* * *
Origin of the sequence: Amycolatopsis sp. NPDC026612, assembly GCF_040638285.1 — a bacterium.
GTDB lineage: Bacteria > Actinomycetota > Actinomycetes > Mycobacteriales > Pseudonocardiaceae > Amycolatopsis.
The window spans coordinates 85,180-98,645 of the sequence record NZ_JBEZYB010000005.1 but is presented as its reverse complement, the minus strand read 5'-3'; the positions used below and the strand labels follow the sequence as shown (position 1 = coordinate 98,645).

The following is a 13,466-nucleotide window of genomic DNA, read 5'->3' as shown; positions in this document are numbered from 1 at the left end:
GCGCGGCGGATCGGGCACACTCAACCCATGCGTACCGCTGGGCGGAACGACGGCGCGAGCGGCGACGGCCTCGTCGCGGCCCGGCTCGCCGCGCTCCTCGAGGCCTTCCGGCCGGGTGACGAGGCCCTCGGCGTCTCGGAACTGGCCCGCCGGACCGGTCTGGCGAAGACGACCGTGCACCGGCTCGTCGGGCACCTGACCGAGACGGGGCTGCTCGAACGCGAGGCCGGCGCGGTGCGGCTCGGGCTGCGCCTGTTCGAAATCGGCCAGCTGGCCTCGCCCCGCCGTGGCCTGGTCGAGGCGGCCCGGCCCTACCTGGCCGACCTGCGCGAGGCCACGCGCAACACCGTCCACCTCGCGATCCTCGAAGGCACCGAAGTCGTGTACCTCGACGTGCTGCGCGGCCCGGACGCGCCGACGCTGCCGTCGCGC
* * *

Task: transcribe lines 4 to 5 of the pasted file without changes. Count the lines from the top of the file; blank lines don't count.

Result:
The following is a 13,466-nucleotide window of genomic DNA, read 5'->3' as shown; positions in this document are numbered from 1 at the left end:
GCGCGGCGGATCGGGCACACTCAACCCATGCGTACCGCTGGGCGGAACGACGGCGCGAGCGGCGACGGCCTCGTCGCGGCCCGGCTCGCCGCGCTCCTCGAGGCCTTCCGGCCGGGTGACGAGGCCCTCGGCGTCTCGGAACTGGCCCGCCGGACCGGTCTGGCGAAGACGACCGTGCACCGGCTCGTCGGGCACCTGACCGAGACGGGGCTGCTCGAACGCGAGGCCGGCGCGGTGCGGCTCGGGCTGCGCCTGTTCGAAATCGGCCAGCTGGCCTCGCCCCGCCGTGGCCTGGTCGAGGCGGCCCGGCCCTACCTGGCCGACCTGCGCGAGGCCACGCGCAACACCGTCCACCTCGCGATCCTCGAAGGCACCGAAGTCGTGTACCTCGACGTGCTGCGCGGCCCGGACGCGCCGACGCTGCCGTCGCGC